I don't know if you remember where you were five years ago today. The country had been gripped with excitement about Live8 and the Olympic Bid, when in a flash, all that was forgotten.
In our school, in our small corner of Essex, the excitement changed to terror in a flash.
Fear and confusion were everywhere, no-one knew what was going on and we were scared. For me and my friends, it was compounded by the fact that we had not been gripped with excitement, we were struggling to deal with the fact that one of our friends' Dads' had been diagnosed with cancer. Grief, mingled with a sense that we were not grown up enough to handle the situation had dominated our week and now this.
In at IT lesson, all work was abandoned as we all searched through internet news sites, desperate to get our hands on some information that could let us know if our loved ones were safe. Of course the phone lines were down so we were totally reliant on what the internet was telling us. Once we knew our own families were safe, we began to worry about the others we knew who could have been in danger. It was a horrendous day and I barely had space in my head to be thankful that everyone I knew was safe.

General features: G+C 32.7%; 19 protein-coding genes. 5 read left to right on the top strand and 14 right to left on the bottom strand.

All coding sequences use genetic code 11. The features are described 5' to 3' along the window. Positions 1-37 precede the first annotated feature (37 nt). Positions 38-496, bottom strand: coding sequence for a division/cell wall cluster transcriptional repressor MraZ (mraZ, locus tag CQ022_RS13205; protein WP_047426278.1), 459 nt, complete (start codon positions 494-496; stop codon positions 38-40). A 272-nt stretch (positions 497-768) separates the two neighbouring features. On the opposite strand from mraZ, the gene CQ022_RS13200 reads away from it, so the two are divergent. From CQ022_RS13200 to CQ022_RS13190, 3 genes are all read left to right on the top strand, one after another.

I think that week, in all of its terror, I learnt what it means to cry out to God in a new way. I was only fourteen and I had never prayed in that way before, I was truly crying out to God - lamenting. I wanted answers and comfort.
I was reaching beyond any kind of pretence I may have had around my faith or God. This was a gut wrenching cry of agony, and in its midst I knew God was there. I didn't understand, I was hurting, but God was Lord.
It was an important lesson for me. To call out to God in a new way, to cry out in pain - but not forget the sovreignty, the power and the love of God. I learnt to thank God when it feels like there is little to be thankful for.
Today I thank God, for the past five years, for their beauty and brokenness and the for the hope that arises from that.